use the mentoring briefings to introduce your mentoring program, explain thebenefits, and tell employees how they can get involved.
enlist many program champions. Ask senior staff to designate mentoringfacilitators. Prepare the facilitators to answer questions about the mentoringprogram, steer interested people to the mentoring program coordinator, andbroker mentoring partnerships.
provide training and recognition for the mentoring facilitators. Ask seniorexecutives to promote mentoring in company speeches, and provide them withmaterials to make advocacy easy. Write articles about success stories for internalpublications.
create written questions and answers to explain the mentoring program, how toget involved, how to set goals, what the phases of a mentoring relationship are,and strategies for success.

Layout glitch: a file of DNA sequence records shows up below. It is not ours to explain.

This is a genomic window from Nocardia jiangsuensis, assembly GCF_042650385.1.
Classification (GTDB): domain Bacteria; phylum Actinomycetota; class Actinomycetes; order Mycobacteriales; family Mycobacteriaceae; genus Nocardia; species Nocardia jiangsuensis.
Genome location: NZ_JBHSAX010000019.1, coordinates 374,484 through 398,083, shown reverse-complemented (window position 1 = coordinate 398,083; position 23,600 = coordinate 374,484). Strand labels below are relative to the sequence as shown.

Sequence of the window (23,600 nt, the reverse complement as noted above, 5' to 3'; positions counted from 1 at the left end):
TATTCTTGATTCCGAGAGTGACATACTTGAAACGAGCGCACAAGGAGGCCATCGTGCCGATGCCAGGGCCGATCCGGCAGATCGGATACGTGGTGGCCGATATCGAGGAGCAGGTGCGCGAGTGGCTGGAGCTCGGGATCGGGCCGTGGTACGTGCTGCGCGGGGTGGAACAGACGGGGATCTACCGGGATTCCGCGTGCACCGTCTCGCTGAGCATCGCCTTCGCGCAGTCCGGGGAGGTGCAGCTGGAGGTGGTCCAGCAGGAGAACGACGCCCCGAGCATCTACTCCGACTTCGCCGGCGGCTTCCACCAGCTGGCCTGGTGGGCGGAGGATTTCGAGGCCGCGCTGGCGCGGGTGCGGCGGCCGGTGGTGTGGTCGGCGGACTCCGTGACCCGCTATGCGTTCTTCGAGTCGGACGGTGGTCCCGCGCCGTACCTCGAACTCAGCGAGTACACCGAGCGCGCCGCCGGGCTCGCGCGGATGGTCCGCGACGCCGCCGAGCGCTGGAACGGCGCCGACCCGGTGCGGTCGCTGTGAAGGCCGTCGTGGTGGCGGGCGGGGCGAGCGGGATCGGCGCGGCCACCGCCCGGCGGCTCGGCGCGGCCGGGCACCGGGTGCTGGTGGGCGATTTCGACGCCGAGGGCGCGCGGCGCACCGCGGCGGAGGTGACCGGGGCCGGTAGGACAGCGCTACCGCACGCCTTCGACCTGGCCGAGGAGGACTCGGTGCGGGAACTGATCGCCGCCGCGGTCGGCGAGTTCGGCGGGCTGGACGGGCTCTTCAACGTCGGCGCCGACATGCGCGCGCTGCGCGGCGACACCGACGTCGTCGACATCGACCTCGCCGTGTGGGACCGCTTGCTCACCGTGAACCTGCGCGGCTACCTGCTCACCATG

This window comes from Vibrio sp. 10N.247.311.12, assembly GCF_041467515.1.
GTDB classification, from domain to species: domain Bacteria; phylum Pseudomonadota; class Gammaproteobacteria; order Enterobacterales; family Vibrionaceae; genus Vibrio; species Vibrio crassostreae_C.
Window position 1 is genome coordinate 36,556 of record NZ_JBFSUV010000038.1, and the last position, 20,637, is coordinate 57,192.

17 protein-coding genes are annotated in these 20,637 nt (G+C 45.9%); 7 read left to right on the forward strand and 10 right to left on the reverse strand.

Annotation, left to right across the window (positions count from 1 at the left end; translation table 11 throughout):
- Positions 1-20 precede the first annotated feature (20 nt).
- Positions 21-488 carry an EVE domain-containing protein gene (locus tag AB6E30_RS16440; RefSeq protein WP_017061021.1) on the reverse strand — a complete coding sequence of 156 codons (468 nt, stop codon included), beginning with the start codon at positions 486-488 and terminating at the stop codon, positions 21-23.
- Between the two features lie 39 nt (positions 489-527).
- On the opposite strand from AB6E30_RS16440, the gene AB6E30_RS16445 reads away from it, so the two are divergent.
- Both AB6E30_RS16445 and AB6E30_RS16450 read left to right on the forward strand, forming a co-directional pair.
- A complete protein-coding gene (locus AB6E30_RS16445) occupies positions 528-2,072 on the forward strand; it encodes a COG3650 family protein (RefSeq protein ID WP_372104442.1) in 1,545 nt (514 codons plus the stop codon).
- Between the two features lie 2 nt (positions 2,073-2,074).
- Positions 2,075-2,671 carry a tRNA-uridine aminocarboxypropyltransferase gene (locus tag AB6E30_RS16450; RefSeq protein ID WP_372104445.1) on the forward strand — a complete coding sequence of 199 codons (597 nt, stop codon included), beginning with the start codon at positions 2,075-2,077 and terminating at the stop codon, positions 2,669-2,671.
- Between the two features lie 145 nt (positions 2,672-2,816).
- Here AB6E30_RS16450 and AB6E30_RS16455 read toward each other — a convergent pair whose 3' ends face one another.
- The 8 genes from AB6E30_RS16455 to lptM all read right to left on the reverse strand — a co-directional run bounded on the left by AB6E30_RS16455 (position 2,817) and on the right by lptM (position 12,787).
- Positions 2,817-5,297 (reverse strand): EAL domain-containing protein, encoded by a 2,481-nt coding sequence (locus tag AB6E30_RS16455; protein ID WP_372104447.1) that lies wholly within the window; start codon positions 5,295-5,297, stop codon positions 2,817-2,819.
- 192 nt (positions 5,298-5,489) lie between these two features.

create mentoring resource centers that contain information on the program.Don't
expect employees to flock to the program without an aggressive marketing plan.
9. How quickly do we want to roll out our program?
Do
start with a small number and increase your program slowly.
start with those locations or sites where you expect the most support andparticipation. Be careful in the beginning; a false start can decimate even the best-